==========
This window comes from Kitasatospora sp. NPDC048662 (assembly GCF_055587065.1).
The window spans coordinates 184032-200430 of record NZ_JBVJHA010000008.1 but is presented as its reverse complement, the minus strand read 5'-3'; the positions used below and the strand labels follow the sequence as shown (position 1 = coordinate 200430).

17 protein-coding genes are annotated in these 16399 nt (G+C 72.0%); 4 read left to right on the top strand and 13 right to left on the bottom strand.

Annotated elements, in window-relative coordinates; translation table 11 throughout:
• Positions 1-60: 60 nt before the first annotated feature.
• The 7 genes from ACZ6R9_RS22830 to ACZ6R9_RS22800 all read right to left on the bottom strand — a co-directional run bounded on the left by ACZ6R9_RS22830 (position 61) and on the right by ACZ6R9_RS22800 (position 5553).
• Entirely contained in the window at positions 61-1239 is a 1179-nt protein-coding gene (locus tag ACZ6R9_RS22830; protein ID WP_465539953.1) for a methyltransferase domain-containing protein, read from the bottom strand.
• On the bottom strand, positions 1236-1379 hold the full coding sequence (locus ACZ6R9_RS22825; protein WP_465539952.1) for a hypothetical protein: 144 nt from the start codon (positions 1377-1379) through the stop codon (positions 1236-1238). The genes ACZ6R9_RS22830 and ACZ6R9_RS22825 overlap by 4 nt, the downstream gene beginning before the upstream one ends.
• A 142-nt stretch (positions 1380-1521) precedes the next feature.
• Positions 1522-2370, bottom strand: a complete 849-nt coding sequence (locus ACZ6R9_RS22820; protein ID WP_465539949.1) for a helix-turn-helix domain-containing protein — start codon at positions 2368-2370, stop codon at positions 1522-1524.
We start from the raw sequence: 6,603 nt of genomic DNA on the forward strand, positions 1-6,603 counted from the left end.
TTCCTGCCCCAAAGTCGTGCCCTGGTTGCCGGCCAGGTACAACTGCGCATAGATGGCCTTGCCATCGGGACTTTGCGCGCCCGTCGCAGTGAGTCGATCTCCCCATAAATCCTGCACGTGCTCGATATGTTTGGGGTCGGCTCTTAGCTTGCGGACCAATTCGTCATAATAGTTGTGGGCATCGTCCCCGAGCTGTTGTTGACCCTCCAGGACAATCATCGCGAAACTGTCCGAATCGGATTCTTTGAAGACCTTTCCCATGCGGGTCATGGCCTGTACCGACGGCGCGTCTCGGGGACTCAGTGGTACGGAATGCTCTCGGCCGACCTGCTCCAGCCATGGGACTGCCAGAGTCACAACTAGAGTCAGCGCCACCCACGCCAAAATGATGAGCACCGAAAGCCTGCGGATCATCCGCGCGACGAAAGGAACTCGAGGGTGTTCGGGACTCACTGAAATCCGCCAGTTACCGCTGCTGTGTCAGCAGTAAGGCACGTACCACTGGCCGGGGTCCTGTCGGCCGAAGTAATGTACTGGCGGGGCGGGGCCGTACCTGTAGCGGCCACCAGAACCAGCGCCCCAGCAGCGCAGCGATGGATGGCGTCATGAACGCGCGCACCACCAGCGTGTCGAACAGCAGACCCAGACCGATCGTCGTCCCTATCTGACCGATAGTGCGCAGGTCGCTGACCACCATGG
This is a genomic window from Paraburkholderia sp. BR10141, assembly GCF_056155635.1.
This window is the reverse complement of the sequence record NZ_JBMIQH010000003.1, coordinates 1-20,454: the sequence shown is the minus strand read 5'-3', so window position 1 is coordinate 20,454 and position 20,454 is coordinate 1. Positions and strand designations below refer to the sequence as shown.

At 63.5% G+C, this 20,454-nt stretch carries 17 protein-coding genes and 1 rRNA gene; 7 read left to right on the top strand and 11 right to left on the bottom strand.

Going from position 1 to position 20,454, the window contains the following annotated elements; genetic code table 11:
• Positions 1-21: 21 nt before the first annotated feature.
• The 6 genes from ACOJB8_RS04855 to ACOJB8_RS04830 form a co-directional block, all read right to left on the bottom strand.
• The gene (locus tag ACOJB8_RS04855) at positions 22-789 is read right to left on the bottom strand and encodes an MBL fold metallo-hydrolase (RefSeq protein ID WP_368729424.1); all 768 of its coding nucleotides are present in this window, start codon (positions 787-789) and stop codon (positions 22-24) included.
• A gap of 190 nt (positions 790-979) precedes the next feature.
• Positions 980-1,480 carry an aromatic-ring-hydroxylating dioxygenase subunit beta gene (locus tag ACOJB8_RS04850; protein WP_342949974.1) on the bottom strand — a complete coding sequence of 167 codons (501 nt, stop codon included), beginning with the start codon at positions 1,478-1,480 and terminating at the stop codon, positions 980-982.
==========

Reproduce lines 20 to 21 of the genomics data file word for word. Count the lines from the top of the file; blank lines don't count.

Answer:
• A gap of 190 nt (positions 790-979) precedes the next feature.
• Positions 980-1,480 carry an aromatic-ring-hydroxylating dioxygenase subunit beta gene (locus tag ACOJB8_RS04850; protein WP_342949974.1) on the bottom strand — a complete coding sequence of 167 codons (501 nt, stop codon included), beginning with the start codon at positions 1,478-1,480 and terminating at the stop codon, positions 980-982.